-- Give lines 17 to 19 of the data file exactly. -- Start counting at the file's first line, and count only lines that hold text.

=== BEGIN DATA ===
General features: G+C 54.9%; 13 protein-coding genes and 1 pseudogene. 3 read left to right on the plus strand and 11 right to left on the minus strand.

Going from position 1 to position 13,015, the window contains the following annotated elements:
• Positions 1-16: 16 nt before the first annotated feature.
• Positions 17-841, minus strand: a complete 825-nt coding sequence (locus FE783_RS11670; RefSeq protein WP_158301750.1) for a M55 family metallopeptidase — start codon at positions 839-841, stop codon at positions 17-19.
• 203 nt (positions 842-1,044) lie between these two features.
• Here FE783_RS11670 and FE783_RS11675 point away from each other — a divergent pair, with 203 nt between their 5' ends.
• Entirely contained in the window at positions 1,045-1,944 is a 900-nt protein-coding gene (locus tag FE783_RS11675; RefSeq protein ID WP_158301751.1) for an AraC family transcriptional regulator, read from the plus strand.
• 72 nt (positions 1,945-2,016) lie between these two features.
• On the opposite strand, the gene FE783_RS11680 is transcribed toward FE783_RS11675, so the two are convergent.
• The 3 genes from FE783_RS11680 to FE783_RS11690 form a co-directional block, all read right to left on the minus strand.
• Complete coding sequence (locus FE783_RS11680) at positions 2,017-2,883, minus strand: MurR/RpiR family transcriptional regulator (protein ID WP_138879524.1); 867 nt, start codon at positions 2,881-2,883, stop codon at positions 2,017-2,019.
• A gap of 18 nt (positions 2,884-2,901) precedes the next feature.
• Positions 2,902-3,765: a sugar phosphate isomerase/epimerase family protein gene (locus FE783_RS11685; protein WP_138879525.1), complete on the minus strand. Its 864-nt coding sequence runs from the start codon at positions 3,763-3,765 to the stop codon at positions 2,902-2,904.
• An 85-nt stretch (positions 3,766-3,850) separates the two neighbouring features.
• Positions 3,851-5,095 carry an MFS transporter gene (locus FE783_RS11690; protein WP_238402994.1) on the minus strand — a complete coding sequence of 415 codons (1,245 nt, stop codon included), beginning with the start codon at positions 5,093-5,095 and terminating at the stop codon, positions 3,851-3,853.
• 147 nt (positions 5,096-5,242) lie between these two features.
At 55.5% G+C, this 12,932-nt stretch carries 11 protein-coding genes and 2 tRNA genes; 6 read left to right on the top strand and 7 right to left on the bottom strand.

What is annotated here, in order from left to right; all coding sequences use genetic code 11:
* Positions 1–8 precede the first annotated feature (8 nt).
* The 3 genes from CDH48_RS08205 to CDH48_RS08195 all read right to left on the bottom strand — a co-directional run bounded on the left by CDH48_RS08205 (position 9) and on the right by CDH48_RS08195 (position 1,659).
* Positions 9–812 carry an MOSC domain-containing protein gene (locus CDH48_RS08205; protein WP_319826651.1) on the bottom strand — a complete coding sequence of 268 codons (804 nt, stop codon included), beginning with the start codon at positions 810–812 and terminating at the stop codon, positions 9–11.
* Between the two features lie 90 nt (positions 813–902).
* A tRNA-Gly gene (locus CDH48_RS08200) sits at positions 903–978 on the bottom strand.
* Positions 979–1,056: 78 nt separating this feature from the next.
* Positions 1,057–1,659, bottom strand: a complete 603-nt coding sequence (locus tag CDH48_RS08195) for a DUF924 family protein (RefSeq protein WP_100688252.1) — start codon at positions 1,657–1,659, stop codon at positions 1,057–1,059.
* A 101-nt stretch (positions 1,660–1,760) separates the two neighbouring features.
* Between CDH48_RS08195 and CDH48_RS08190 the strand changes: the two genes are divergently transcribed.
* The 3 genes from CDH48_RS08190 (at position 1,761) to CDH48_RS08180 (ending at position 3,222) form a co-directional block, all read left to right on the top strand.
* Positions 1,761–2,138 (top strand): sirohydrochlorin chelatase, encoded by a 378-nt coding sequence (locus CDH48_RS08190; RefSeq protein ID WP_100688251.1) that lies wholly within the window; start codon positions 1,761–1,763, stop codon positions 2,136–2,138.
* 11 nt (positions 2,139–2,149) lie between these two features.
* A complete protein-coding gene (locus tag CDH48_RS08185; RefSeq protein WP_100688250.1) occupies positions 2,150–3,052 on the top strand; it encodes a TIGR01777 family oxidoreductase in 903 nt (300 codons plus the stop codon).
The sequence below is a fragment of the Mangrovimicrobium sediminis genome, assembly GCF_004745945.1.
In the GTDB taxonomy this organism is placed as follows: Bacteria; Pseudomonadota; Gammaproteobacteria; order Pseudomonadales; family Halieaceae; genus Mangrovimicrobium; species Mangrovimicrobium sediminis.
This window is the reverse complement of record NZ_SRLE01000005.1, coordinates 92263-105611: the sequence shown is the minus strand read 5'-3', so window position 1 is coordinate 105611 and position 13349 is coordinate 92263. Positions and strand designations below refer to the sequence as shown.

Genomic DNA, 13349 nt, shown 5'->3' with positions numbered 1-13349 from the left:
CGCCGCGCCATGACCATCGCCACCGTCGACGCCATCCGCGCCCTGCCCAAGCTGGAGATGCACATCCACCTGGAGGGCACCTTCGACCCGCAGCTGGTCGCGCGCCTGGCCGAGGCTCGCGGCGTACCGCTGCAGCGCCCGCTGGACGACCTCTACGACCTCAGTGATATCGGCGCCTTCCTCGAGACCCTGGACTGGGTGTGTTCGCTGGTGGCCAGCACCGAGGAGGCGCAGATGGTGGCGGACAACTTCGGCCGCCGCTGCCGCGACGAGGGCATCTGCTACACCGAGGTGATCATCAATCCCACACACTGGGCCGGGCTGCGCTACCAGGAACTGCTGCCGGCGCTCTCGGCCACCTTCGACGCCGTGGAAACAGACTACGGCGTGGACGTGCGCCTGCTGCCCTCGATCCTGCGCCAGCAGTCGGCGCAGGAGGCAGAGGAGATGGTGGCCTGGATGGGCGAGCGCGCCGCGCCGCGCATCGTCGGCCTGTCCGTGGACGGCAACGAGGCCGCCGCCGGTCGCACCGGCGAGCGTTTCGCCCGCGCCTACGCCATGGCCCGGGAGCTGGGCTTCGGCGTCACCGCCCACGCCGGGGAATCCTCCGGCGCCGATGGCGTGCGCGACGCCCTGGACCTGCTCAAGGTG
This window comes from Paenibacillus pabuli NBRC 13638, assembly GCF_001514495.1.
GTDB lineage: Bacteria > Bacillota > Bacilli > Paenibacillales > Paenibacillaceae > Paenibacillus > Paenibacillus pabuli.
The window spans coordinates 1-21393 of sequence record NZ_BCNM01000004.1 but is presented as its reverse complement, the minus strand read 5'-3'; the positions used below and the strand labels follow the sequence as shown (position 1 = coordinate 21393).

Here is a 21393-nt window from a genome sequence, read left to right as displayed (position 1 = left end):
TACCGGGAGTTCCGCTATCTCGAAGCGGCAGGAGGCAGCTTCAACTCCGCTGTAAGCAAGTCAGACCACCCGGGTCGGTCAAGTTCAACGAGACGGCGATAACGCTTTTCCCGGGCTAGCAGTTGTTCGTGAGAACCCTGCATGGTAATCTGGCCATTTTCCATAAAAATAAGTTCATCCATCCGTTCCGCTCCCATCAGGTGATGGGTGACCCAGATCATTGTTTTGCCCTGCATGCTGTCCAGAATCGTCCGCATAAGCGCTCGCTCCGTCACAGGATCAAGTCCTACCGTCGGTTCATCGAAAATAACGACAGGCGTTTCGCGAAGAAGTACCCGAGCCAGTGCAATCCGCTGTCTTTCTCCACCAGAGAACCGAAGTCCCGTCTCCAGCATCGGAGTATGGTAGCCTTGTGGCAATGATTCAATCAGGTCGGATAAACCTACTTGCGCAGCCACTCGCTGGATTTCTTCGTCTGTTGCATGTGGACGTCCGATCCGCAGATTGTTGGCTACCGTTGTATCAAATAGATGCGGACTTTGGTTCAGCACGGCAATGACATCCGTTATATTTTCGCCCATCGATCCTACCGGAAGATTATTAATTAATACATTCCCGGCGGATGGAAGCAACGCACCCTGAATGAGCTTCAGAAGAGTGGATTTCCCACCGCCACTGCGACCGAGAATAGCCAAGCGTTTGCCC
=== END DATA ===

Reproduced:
At 55.5% G+C, this 12,932-nt stretch carries 11 protein-coding genes and 2 tRNA genes; 6 read left to right on the top strand and 7 right to left on the bottom strand.

What is annotated here, in order from left to right; all coding sequences use genetic code 11:
* Positions 1–8 precede the first annotated feature (8 nt).